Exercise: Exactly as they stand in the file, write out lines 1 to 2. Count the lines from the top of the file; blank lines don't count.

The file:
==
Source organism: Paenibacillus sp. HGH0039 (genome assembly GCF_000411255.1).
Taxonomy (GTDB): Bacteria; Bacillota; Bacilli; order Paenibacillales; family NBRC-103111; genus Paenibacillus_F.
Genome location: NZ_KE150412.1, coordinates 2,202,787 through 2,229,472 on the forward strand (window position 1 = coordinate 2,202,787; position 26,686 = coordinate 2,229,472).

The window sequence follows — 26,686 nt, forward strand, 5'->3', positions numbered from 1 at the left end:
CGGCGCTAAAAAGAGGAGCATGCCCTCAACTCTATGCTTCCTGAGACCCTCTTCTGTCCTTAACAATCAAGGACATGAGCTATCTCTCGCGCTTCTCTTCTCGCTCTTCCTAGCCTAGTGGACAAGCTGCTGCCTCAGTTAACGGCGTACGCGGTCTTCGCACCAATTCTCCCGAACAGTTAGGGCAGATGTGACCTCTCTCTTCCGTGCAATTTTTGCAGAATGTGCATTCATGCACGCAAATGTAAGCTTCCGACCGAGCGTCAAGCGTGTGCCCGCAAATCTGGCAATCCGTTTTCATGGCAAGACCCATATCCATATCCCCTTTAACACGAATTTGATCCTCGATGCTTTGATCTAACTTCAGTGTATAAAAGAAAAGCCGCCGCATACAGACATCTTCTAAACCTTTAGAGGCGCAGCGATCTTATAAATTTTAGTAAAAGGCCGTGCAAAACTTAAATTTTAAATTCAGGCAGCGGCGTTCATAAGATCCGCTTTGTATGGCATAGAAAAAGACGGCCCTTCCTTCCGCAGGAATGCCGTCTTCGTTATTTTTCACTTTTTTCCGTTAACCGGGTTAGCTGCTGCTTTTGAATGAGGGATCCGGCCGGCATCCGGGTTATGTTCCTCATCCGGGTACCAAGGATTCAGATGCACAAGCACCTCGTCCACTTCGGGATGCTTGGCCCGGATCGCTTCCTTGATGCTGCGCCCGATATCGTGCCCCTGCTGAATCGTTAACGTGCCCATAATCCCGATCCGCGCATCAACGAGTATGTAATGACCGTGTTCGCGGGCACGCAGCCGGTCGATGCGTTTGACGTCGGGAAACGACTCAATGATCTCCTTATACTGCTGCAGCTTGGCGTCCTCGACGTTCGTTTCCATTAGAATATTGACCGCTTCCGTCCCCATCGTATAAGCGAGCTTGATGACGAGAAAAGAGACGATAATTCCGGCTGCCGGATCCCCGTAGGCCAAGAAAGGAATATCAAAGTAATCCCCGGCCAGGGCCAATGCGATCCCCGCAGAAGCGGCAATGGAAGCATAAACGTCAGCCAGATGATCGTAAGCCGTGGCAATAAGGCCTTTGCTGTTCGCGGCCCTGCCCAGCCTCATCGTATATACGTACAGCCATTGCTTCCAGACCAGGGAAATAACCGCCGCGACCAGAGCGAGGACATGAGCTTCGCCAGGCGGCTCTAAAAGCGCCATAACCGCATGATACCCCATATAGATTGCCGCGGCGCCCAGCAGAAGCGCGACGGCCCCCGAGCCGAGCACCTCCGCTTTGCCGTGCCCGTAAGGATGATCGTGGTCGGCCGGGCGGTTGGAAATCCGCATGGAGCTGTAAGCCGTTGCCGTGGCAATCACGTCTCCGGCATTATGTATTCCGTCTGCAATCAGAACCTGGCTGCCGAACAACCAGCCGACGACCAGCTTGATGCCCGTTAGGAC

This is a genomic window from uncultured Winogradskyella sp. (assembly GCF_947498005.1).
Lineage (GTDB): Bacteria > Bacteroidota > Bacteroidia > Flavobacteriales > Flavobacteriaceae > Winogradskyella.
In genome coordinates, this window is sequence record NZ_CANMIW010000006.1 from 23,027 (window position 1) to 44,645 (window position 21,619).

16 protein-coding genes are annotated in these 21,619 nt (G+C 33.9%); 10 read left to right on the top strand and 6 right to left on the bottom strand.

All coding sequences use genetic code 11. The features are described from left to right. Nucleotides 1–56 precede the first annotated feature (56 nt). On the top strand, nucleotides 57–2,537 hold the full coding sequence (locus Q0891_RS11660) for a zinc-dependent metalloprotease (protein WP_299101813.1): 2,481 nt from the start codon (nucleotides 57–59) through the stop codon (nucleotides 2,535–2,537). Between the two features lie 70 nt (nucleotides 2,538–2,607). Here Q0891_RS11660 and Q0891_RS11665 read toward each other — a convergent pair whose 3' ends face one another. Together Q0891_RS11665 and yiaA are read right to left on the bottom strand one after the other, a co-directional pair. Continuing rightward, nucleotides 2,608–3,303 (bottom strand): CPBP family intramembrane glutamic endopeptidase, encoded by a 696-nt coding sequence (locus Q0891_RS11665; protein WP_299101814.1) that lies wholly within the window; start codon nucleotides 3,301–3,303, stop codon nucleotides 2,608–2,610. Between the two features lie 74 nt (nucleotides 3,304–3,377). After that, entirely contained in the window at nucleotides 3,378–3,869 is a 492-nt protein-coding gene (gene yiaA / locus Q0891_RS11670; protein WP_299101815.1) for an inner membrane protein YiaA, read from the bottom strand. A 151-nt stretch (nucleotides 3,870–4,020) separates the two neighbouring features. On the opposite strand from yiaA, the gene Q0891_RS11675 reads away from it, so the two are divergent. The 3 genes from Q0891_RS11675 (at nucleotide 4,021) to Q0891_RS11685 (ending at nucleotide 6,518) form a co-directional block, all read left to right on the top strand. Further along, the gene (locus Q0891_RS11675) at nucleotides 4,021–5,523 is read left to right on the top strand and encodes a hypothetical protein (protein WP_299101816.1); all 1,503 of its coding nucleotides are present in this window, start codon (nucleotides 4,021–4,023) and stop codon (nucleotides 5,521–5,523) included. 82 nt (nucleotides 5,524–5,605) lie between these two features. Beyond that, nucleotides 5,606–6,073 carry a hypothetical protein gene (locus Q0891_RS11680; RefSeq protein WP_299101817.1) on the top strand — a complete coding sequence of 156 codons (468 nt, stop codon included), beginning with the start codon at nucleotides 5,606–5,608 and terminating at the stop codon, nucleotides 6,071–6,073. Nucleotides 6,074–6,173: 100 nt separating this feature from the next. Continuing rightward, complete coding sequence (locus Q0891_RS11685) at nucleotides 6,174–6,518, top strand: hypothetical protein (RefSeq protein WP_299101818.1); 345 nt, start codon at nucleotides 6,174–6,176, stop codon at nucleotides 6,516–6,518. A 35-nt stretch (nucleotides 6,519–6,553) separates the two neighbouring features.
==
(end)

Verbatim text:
Source organism: Paenibacillus sp. HGH0039 (genome assembly GCF_000411255.1).
Taxonomy (GTDB): Bacteria; Bacillota; Bacilli; order Paenibacillales; family NBRC-103111; genus Paenibacillus_F.